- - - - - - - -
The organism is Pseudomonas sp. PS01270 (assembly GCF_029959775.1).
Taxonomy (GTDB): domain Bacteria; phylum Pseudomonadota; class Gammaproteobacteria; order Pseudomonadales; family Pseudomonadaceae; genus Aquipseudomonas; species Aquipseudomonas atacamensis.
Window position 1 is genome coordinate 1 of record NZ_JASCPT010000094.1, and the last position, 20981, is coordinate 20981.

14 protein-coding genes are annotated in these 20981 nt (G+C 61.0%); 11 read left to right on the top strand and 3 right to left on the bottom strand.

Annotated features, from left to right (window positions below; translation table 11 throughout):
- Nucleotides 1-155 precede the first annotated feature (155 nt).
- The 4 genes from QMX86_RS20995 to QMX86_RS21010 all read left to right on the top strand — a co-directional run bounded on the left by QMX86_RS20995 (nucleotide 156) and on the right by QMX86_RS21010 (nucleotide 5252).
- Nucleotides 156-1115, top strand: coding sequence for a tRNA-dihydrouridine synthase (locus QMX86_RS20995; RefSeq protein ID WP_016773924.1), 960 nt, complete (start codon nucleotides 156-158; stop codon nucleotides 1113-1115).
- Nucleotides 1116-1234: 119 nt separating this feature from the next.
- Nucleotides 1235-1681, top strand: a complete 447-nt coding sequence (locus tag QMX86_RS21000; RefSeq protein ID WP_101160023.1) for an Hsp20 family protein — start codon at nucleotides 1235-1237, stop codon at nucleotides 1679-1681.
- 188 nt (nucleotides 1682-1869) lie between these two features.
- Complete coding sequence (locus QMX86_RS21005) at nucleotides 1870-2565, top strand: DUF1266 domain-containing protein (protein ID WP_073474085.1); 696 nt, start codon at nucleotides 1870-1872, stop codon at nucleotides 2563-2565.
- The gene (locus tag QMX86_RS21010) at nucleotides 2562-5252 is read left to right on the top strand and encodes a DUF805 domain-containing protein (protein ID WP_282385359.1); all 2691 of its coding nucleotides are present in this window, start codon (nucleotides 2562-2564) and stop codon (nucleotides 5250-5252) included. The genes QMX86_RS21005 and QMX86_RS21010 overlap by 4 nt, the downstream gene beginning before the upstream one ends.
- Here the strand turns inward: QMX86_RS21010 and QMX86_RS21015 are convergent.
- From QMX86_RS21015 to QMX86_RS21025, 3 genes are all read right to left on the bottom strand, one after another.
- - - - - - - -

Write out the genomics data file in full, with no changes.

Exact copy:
The organism is Pseudomonas sp. PS01270 (assembly GCF_029959775.1).
Taxonomy (GTDB): domain Bacteria; phylum Pseudomonadota; class Gammaproteobacteria; order Pseudomonadales; family Pseudomonadaceae; genus Aquipseudomonas; species Aquipseudomonas atacamensis.
Window position 1 is genome coordinate 1 of record NZ_JASCPT010000094.1, and the last position, 20981, is coordinate 20981.

14 protein-coding genes are annotated in these 20981 nt (G+C 61.0%); 11 read left to right on the top strand and 3 right to left on the bottom strand.

Annotated features, from left to right (window positions below; translation table 11 throughout):
- Nucleotides 1-155 precede the first annotated feature (155 nt).
- The 4 genes from QMX86_RS20995 to QMX86_RS21010 all read left to right on the top strand — a co-directional run bounded on the left by QMX86_RS20995 (nucleotide 156) and on the right by QMX86_RS21010 (nucleotide 5252).
- Nucleotides 156-1115, top strand: coding sequence for a tRNA-dihydrouridine synthase (locus QMX86_RS20995; RefSeq protein ID WP_016773924.1), 960 nt, complete (start codon nucleotides 156-158; stop codon nucleotides 1113-1115).
- Nucleotides 1116-1234: 119 nt separating this feature from the next.
- Nucleotides 1235-1681, top strand: a complete 447-nt coding sequence (locus tag QMX86_RS21000; RefSeq protein ID WP_101160023.1) for an Hsp20 family protein — start codon at nucleotides 1235-1237, stop codon at nucleotides 1679-1681.
- 188 nt (nucleotides 1682-1869) lie between these two features.
- Complete coding sequence (locus QMX86_RS21005) at nucleotides 1870-2565, top strand: DUF1266 domain-containing protein (protein ID WP_073474085.1); 696 nt, start codon at nucleotides 1870-1872, stop codon at nucleotides 2563-2565.
- The gene (locus tag QMX86_RS21010) at nucleotides 2562-5252 is read left to right on the top strand and encodes a DUF805 domain-containing protein (protein ID WP_282385359.1); all 2691 of its coding nucleotides are present in this window, start codon (nucleotides 2562-2564) and stop codon (nucleotides 5250-5252) included. The genes QMX86_RS21005 and QMX86_RS21010 overlap by 4 nt, the downstream gene beginning before the upstream one ends.
- Here the strand turns inward: QMX86_RS21010 and QMX86_RS21015 are convergent.
- From QMX86_RS21015 to QMX86_RS21025, 3 genes are all read right to left on the bottom strand, one after another.